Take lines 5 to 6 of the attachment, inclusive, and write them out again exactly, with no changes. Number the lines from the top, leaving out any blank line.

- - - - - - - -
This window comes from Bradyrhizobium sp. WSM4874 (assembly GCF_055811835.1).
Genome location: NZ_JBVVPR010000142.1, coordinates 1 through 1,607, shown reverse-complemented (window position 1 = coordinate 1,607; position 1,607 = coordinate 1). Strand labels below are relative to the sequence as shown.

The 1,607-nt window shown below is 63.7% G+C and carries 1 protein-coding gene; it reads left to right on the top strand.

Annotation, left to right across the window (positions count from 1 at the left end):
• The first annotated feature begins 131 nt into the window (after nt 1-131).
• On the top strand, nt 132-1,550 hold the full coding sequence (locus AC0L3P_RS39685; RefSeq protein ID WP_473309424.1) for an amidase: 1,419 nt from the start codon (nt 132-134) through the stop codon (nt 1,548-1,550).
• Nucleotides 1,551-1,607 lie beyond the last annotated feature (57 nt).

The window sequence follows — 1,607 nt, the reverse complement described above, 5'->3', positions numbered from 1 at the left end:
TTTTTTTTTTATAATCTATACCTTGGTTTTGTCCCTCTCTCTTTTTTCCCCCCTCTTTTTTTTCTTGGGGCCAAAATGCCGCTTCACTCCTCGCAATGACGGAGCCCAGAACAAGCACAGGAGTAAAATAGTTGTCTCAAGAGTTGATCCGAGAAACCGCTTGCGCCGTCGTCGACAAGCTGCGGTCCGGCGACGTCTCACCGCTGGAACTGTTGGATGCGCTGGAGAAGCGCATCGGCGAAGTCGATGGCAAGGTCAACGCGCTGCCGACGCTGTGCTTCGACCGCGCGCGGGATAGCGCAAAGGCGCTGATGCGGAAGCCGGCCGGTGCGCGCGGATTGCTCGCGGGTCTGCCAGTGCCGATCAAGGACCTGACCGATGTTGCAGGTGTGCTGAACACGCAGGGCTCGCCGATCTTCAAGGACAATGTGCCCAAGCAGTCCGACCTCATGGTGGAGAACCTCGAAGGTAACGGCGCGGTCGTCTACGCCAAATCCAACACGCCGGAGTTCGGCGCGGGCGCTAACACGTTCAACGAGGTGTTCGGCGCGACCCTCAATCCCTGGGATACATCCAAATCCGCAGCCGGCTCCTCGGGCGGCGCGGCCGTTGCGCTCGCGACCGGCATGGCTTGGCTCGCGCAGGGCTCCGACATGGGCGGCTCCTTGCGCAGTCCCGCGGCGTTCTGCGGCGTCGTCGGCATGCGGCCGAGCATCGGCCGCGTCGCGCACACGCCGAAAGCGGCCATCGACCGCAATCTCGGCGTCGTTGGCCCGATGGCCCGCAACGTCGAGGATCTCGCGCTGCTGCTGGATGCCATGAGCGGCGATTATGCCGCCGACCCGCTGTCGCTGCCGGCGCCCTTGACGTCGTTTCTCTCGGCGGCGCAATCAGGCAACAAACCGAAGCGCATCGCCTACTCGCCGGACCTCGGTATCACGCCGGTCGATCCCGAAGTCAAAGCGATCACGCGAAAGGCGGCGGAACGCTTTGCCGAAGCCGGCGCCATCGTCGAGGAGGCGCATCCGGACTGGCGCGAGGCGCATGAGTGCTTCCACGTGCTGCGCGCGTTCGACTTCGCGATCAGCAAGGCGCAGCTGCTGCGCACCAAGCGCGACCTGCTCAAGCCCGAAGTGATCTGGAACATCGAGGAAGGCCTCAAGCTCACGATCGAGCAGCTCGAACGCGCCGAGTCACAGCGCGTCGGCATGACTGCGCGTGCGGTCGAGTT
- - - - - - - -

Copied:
• The first annotated feature begins 131 nt into the window (after nt 1-131).
• On the top strand, nt 132-1,550 hold the full coding sequence (locus AC0L3P_RS39685; RefSeq protein ID WP_473309424.1) for an amidase: 1,419 nt from the start codon (nt 132-134) through the stop codon (nt 1,548-1,550).